An obscure pair of non-profits has funneled hundreds of millions of dollars of anonymous cash into the most influential advocacy groups, think tanks, academic centers and organizers in the conservative movement.
Described by Mother Jones' Andy Kroll as "the dark money ATM of the right," Donors Trust and sister group Donors Capital Fund have fueled the conservative movement by serving as middlemen between conservative donors with a desire for secrecy and groups in need of operating revenue.
"Over the past decade," Kroll writes, "it has funded the right's assault on labor unions, climate scientists, public schools, economic regulations, and the very premise of activist government."
The impact has been stunning. Between 1999 and the present day, Donors Trust and Donors Capital Fund have distributed more than $400 million to over 1,000 conservative and libertarian groups.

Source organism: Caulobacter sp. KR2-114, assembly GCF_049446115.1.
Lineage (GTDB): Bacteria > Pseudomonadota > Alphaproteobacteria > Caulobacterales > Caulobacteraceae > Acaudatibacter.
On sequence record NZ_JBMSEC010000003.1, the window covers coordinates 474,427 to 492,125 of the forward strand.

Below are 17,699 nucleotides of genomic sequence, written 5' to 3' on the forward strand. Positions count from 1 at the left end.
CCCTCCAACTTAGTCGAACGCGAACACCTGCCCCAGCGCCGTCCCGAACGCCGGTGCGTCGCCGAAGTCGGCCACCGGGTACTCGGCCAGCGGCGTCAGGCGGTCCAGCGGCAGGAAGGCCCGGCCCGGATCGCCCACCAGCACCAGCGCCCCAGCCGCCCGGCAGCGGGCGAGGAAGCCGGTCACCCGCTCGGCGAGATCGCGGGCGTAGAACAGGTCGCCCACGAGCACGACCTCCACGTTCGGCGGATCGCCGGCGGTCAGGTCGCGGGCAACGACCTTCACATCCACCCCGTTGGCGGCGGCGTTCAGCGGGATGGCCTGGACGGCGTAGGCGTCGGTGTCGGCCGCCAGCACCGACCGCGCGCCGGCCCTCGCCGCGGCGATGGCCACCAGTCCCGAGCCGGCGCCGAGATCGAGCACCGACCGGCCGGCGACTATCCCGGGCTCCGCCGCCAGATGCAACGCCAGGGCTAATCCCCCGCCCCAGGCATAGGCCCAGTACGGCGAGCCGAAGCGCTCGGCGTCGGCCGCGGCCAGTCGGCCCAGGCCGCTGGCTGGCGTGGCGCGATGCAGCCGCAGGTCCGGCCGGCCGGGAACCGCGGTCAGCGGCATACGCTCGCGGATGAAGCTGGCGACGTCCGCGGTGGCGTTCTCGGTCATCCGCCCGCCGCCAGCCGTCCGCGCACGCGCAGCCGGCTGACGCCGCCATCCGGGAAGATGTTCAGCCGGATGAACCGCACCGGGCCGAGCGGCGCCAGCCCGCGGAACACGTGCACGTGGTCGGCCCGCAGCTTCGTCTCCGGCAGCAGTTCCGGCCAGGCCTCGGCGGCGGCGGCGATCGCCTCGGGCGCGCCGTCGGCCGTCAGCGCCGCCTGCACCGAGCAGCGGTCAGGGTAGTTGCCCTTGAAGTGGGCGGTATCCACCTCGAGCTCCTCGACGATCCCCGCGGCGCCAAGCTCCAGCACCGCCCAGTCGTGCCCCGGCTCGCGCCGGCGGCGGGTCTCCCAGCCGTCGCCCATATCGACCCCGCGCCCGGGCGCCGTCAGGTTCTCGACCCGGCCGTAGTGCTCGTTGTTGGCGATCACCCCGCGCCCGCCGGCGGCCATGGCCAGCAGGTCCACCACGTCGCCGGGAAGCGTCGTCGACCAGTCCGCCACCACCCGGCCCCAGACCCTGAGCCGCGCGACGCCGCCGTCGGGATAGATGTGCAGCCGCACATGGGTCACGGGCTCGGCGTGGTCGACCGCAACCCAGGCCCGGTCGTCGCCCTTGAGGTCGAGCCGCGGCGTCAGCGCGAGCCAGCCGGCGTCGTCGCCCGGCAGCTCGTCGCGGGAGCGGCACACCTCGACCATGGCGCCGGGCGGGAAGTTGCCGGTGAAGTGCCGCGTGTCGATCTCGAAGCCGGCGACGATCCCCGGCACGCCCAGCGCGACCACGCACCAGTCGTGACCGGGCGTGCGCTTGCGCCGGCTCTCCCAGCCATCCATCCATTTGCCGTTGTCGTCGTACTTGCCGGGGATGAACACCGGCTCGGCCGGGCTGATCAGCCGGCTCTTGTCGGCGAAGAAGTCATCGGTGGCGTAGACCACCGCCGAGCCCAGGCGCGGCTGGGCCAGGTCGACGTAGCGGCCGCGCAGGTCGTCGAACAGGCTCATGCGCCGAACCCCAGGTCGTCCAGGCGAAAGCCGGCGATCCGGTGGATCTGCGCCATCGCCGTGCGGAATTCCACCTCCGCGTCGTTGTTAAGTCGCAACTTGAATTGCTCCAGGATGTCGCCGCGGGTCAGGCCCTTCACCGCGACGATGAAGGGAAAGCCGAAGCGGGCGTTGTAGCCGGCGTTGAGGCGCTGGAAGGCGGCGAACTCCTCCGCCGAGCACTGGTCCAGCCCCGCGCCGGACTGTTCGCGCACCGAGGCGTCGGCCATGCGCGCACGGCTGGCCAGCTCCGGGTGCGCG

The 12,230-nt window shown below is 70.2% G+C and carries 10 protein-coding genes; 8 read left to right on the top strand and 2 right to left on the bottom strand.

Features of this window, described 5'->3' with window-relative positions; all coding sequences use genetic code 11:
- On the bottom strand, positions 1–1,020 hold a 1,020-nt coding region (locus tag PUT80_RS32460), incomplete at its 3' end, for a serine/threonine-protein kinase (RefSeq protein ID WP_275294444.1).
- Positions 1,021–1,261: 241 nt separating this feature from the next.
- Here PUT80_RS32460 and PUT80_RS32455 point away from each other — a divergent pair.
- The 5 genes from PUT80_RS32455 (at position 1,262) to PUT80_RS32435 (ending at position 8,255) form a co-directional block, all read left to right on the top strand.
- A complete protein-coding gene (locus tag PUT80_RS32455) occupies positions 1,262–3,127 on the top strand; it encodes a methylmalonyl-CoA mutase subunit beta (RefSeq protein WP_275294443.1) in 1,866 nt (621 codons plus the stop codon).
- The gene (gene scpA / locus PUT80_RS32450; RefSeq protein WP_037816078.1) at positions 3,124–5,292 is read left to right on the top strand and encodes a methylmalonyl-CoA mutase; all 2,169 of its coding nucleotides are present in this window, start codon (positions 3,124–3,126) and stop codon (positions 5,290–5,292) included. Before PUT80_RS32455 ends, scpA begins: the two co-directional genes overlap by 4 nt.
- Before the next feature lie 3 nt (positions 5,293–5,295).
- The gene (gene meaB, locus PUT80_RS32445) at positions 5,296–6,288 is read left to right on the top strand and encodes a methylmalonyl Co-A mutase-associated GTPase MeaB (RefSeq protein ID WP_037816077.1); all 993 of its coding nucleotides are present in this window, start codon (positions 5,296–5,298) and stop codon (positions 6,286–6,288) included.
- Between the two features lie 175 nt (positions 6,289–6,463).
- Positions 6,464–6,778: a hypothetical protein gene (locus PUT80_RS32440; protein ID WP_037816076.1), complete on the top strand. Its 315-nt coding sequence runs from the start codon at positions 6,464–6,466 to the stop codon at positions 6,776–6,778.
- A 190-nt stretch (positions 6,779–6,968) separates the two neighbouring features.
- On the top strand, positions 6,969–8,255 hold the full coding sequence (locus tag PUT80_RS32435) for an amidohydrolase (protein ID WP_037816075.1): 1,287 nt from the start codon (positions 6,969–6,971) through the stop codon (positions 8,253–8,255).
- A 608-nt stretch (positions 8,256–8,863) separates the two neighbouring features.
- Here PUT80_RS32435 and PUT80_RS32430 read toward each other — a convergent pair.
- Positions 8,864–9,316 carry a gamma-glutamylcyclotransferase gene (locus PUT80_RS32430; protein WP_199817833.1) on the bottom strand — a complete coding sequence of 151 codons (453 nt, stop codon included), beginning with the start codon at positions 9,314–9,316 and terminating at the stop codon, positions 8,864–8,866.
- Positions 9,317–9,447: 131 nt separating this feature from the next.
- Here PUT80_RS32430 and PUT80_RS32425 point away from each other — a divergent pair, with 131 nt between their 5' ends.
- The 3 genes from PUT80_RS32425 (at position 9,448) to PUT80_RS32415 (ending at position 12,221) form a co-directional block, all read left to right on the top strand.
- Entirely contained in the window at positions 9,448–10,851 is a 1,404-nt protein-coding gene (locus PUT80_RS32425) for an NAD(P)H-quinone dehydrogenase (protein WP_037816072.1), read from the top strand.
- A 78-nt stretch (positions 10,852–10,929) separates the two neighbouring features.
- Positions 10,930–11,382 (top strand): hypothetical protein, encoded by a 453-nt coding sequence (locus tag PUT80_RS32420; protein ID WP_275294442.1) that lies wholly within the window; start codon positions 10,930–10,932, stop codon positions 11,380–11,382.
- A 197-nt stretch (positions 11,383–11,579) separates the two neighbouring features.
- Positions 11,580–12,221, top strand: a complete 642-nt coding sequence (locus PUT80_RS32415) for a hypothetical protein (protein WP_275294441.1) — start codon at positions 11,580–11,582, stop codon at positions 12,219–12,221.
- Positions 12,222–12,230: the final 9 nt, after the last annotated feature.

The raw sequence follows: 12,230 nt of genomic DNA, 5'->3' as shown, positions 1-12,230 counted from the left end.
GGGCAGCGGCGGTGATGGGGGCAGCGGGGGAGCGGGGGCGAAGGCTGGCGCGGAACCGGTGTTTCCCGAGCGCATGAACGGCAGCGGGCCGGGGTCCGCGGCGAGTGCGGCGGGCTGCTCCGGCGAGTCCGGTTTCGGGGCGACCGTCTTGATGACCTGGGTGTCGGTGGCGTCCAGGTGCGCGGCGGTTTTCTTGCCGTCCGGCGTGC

According to Kroll's investigation, Donors Trust is fueled by 200 anonymous funders. While the structure of the group is such that nobody besides the donors and the Trust will ever know their donor identity, Kroll managed to identify several donors — Charles Koch gave $2 million in 2010, the DeVos family charity kicked in $2.5 million from 2009 to 2010, and the Bradley family gave $650,000 from 2001 to 2010.
The Board of Directors of the trust decide where the money is spent, and is comprised of the president of the American Enterprise Institute, the vice president of the Heritage Foundation, the president of the Institute for Justice and the director of the Acton Institute, each a conservative or libertarian heavyweight.
Thanks to Kroll, we now have access to Donors Trust's Fiscal Year 2011 tax forms. That year, the group funneled $39.3 million from the anonymous donors to dozens of conservative organizations.
The level of institutional support for some of the organizations is astounding. In 2011, several groups received donations which comprise large portions of their operating revenue.